Promoting Good Clinical Practice: Application of Regulatory Binders in a Physical Therapy Research Setting




de Guzman, Maria-Racella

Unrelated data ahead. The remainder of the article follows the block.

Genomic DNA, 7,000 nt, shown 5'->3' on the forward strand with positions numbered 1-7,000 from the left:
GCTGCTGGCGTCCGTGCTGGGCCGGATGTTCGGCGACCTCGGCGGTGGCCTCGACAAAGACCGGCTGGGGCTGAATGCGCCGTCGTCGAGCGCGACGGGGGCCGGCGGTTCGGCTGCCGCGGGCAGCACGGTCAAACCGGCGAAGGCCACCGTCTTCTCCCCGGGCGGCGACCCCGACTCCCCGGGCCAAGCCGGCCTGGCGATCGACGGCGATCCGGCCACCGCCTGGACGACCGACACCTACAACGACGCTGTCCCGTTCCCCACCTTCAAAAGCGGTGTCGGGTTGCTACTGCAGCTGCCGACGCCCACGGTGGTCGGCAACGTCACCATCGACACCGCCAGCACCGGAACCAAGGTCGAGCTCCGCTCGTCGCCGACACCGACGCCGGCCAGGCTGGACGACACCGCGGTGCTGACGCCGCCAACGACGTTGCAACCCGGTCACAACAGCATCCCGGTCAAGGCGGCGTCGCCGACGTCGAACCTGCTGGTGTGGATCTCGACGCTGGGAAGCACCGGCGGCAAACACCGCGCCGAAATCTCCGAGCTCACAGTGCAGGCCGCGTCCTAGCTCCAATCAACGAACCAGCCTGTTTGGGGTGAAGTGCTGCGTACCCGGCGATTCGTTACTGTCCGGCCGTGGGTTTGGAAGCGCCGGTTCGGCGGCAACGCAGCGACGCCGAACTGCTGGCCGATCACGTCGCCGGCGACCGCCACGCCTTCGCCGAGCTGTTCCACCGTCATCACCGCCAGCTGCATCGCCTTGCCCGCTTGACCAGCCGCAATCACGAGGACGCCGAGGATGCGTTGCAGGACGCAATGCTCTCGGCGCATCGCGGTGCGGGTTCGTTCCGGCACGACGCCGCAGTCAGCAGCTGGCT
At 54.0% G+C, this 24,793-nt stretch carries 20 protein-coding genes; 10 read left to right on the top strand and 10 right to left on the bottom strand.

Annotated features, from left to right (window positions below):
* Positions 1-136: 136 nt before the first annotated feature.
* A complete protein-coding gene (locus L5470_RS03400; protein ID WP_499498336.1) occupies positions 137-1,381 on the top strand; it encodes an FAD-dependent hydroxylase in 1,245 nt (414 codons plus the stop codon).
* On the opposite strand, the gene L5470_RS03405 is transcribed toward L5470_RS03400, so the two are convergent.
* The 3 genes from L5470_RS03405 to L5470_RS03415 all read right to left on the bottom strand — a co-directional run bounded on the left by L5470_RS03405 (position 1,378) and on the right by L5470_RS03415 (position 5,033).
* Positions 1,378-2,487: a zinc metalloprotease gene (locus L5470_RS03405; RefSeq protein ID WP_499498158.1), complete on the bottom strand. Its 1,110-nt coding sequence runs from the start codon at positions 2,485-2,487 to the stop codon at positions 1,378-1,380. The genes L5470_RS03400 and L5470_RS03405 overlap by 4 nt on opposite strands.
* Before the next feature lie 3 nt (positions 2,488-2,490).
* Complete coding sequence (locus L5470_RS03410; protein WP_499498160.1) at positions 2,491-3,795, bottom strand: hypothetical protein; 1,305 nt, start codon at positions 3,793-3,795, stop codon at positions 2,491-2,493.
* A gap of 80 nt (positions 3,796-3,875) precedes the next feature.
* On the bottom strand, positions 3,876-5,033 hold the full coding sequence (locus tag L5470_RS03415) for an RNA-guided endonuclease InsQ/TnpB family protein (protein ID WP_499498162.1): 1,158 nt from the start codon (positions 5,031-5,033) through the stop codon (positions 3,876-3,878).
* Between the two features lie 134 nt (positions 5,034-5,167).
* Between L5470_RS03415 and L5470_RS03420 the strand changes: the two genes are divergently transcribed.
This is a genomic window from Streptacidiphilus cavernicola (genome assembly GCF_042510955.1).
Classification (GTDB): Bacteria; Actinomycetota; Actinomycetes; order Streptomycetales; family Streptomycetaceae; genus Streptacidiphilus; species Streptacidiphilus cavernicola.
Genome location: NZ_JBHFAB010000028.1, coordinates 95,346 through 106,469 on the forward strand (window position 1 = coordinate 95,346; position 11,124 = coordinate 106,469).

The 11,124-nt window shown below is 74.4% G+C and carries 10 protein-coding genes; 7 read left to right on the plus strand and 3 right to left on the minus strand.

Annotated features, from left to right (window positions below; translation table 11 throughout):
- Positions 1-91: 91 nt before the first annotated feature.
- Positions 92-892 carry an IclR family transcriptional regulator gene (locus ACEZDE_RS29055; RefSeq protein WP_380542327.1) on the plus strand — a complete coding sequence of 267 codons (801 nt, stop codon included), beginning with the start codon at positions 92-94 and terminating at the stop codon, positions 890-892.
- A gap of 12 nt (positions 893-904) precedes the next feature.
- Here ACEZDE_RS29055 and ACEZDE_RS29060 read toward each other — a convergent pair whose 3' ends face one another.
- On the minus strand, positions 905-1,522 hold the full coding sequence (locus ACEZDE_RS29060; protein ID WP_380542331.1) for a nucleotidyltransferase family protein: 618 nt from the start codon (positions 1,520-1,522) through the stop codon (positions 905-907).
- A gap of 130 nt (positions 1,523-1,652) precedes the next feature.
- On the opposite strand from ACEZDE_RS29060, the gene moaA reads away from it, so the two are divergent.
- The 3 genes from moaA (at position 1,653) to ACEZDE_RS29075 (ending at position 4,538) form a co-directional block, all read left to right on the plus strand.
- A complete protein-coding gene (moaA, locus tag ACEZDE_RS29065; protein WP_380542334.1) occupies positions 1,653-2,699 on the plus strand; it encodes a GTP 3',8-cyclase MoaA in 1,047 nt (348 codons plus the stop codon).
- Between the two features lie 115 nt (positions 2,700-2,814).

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The American Physical Therapy Association, which has become one of the most recognized organizations representing the profession, continues to report the expansion of research in the field. As part of the Vision 2020 strategic plan, basic clinical research is mentioned to be an element essential to the physical therapy profession.12 The science behind physical therapy has existed for years with research starting in the early 1940s. This included the start of the clinical trials for the Salk vaccine to eradicate polio in the United States by the 1960s.13 According to the APTA, physical therapy is “a dynamic profession with an established theoretical and scientific base and widespread clinical application in the restoration, maintenance, and promotion of optimal physical functions”.14 The term “physical therapy” is also synonymous with the word “physiotherapy”. The practitioner of PT is known as a physiotherapist or a physical therapist. Physical therapists undergo proper higher education, licensure, and continuing education courses to maintain their role in the most current and up-to-date techniques and services.14 In addition, physical therapists assume a leadership role in patient rehabilitation, prevention, and health maintenance. Lastly, physical therapists help in the development of health care policy by ensuring that services of PT are available, accessible, and optimal.14 Minimal knowledge exists regarding how federal regulations apply to physical therapy research, but there is the justifiable assumption that all federal regulations should apply. Only a modest recognition is identified from the local IEC/IRB committees that overlook human subject clinical trials in physical therapy. The 2011 strategic plan of the Section of Research (SOR) in the APTA emphasizes the effort of increasing research education opportunities, but does not overlook the responsibility of the physical therapy researcher in practicing good clinical practices for the protection of human subjects in research trials.12 Twenty-first century medicine strives to evolve into an evidence-based practice, requiring real evidence that the determined way of treatment is the best option for the patient.15 The APTA has made recognition on its website that the PT profession should equally do the same. The key topic of implementing evidence-based practice in PT is emphasized in the Clinical Research Agenda. The goal of the APTA is to guide every practicing PT to understand that research is important to their clinical practice. Younger generation physical therapists should participate in research projects so that the future of PT practice is built upon factual evidence rather than experience.16 The main goal is that research should establish clinical practice, and that treatment should be decided upon evidence. Lastly, research evidence should be valid. Valid and qualitative evidence in research is important to physical therapy research. “Quality,” defined by the ISO 9000 addresses this as a set of standards in which an organization fulfills customer quality requirements and applicable regulatory requirements.17 Aiming to enhance customer satisfaction and achieving continual improvement are also acknowledged in the ISO. Quality evidence is important in clinical trials because the core components of research help ensure that patient protection follow the compliance of ICH GCP, and validates the integrity of data. The customers of clinical trials are those that benefit from the development of drugs, devices, and methods of preventative medicine, whether they are the research subjects, patients with a particular illness for which the study is being investigated for, physicians treating the patients, or for society.18